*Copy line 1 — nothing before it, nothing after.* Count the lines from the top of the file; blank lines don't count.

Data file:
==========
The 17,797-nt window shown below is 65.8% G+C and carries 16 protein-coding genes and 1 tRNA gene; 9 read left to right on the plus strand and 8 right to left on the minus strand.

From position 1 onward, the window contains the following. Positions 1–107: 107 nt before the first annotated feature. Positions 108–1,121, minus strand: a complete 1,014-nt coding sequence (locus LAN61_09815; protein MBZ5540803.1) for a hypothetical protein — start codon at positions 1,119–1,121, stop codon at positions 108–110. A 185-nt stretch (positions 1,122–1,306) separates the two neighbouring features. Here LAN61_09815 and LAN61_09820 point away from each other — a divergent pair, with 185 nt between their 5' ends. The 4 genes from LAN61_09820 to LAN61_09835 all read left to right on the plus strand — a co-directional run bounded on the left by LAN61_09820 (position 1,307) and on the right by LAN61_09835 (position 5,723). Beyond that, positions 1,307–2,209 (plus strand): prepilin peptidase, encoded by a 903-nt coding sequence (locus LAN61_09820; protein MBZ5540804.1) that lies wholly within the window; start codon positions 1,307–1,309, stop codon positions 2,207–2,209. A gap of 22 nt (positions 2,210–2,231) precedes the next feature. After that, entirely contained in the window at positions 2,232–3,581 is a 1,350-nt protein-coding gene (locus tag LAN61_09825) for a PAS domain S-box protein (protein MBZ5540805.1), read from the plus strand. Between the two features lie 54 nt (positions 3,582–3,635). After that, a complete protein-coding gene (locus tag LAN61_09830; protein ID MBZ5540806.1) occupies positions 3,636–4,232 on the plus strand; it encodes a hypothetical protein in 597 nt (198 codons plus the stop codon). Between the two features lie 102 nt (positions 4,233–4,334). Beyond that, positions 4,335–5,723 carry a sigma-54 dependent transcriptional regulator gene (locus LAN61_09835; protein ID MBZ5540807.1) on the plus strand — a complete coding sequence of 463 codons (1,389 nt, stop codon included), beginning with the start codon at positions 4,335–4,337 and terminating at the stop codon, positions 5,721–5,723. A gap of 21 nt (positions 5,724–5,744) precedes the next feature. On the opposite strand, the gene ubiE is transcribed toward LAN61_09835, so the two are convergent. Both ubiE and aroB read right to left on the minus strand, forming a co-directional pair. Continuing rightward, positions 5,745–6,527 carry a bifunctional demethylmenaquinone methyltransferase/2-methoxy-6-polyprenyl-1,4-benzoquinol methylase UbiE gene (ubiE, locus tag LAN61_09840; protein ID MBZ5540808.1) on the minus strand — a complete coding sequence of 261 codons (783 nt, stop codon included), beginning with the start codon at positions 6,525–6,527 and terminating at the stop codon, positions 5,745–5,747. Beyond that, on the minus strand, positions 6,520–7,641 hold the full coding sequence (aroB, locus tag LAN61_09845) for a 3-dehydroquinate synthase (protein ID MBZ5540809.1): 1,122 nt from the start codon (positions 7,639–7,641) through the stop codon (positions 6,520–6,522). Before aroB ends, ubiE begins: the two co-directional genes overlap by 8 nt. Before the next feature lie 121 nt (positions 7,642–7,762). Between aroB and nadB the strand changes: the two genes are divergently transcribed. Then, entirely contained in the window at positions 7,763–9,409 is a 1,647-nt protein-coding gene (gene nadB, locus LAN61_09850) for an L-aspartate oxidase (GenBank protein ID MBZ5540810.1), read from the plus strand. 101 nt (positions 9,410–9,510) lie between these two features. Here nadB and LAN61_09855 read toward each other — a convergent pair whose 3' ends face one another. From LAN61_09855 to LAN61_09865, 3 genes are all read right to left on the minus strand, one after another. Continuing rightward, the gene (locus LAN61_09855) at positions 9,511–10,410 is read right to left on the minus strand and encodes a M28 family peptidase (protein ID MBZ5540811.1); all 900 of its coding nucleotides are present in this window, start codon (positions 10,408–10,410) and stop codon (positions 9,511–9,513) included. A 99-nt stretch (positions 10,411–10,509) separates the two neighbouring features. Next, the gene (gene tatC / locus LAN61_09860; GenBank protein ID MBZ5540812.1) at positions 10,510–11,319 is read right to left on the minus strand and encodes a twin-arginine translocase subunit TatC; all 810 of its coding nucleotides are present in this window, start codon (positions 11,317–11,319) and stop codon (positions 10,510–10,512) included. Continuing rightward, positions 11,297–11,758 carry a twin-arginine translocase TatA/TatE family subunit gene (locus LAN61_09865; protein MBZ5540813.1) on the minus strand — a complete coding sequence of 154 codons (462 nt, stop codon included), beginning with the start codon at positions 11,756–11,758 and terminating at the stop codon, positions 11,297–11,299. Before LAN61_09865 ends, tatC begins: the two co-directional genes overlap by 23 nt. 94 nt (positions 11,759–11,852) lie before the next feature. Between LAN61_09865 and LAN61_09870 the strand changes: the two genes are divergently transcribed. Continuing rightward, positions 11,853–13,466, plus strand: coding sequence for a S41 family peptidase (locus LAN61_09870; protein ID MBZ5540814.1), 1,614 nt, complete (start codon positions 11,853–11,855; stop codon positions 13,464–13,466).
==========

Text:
The 17,797-nt window shown below is 65.8% G+C and carries 16 protein-coding genes and 1 tRNA gene; 9 read left to right on the plus strand and 8 right to left on the minus strand.